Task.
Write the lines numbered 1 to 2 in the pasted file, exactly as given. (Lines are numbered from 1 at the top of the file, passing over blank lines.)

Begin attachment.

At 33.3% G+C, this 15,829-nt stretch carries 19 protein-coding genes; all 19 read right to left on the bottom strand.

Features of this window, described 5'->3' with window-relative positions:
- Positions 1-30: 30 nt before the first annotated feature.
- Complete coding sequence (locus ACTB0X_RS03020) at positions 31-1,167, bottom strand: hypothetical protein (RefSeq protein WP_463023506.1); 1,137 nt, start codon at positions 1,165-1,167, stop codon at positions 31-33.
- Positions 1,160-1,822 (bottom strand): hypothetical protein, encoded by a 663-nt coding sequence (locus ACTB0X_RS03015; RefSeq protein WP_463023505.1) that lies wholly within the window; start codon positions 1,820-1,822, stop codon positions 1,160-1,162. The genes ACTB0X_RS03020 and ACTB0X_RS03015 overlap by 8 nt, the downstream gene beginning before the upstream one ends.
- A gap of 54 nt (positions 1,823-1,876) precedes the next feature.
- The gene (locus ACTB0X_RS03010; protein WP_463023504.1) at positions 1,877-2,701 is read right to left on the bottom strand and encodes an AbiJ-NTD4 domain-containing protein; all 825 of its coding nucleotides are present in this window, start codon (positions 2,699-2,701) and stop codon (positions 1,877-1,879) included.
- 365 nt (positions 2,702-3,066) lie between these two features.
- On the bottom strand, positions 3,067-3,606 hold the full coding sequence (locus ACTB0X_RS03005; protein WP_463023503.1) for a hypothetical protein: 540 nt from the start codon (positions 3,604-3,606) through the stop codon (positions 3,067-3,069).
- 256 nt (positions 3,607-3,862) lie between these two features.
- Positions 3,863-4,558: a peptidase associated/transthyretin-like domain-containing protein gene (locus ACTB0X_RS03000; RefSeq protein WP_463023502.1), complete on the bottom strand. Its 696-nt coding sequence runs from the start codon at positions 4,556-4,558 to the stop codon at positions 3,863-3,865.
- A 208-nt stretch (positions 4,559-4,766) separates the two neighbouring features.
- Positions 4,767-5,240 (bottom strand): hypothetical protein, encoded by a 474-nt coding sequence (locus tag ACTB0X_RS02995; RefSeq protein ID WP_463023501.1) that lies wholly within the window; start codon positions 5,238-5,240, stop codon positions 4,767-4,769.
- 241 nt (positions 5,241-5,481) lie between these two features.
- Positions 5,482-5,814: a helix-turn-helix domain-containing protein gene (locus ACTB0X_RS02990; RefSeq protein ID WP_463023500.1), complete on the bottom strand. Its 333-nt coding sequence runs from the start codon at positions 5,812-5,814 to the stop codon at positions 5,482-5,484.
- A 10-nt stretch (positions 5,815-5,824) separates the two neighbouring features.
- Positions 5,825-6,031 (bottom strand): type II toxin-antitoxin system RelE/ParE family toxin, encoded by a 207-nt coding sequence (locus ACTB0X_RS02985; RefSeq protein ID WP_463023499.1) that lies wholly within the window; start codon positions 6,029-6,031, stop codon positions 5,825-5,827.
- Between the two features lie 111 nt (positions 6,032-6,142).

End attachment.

At 33.3% G+C, this 15,829-nt stretch carries 19 protein-coding genes; all 19 read right to left on the bottom strand.

Features of this window, described 5'->3' with window-relative positions: